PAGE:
STATE OF THE INDUSTRY: A step with no hop

The absence of a highway bill continues to drag down the industry

Maintenance Article December 04, 2014
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As Larry Gescher tries to end a game of communication hopscotch in the state of Oregon, he is tossing more than one pebble out into the construction marketplace.

 

His new firm would probably prefer to work out of the square offering bridge construction and rehab, but he’ll also take more unique jobs as a landing spot. HP Civil Inc. is in the process of building six radio towers throughout Oregon for the department of transportation. According to Gescher, emergency services throughout the state currently cannot communicate from one end of Oregon to the other, creating a “hopscotch” effect.

 

“They have to go through different agencies to get connection [to communicate], so the governor mandated that they get this worked out,” Gescher told Roads & Bridges. “Competition [for radio tower work] is not as fierce. You don’t have to bang your head against the wall to get a job.”

 

The road and bridge industry is still feeling woozy these days, and the culprits are many. The lack of a long-term federal highway bill, tight budgets at the state and local level and a crowded bidding landscape are just a few of them, and even though over 69% of Roads & Bridges readers say 2014 has been either a good or very good year, many are surviving because they are throwing out a much bigger net in the hopes of snagging work.

 

“Now that the general economy and general construction is starting to pick up, that is helping some of these companies,” Alison Premo Black, chief economist for the American Road and Transportation Builders Association (ARTBA), told Roads & Bridges. “My feeling is the federal uncertainty is really still having an impact on the market. Seeing some of the recovery in the general economy, I would think we would expect to see more of an uptick in [road and bridge] activity than we have seen overall.”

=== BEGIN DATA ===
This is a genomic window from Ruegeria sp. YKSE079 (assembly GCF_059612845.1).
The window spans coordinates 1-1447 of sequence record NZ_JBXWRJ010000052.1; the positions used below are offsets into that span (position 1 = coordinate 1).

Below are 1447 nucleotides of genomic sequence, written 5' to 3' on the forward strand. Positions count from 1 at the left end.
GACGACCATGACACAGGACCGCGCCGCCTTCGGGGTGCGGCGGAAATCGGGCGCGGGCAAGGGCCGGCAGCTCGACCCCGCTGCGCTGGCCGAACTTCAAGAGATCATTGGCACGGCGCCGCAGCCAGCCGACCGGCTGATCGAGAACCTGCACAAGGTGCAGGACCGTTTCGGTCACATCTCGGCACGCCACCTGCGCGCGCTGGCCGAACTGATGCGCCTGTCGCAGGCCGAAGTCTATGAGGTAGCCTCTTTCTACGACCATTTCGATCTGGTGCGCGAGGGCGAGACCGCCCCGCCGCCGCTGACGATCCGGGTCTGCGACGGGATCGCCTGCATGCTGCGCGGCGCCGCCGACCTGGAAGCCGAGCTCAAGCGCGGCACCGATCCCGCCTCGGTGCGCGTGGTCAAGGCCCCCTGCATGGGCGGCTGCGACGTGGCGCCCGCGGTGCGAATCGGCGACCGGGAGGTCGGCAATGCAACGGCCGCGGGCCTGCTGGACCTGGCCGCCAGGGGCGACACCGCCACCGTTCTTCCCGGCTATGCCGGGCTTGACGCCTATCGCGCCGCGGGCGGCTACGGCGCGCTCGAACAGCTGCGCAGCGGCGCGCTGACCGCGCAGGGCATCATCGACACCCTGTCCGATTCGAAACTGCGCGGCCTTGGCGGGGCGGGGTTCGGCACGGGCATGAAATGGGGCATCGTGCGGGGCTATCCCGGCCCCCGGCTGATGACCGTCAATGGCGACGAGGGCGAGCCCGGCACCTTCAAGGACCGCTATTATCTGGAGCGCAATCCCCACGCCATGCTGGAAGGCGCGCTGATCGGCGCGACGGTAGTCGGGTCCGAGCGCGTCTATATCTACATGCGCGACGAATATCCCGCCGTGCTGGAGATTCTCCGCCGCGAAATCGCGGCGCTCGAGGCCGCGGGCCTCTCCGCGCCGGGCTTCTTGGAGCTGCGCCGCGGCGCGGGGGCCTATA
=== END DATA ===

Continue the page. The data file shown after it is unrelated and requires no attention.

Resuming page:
Remaining positive

 

According to the latest ARTBA data, one can barely make out a tick at all. In 2014 bridgework, although still operating at a record-breaking pace, took a slight hit. ARTBA is predicting a slight decrease in contract awards compared to 2013 ($30.75 billion in 2014 vs. $30.85 billion in ’13). Pavement construction is showing some signs of life, accounting for $47.2 billion in work this year compared to $45.8 billion in ’13, but activity is still way below the high water mark set back in 2008-09, when contractors were cranking out over $57 billion worth. In fact, Black said what is most alarming about the road and bridge market is that contract awards were down 16% through October.

 

“We know that state and local governments have a lot of financial commitments and they pull back, and back in the 80s it wasn’t until the gas-tax increase at the federal level that we really started to see market recovery.”

 

The coming year still shows an industry feeling a bit under the weather. ARTBA is calling for 2% growth in pavement work and 1.5% growth in bridge activity, accounting for an overall mark of just under 2%. States like California, New York, Indiana, Kentucky, Louisiana, Minnesota, Oregon, Tennessee and Virginia have seen road and bridge construction either level off or subside in 2014 compared to 2013.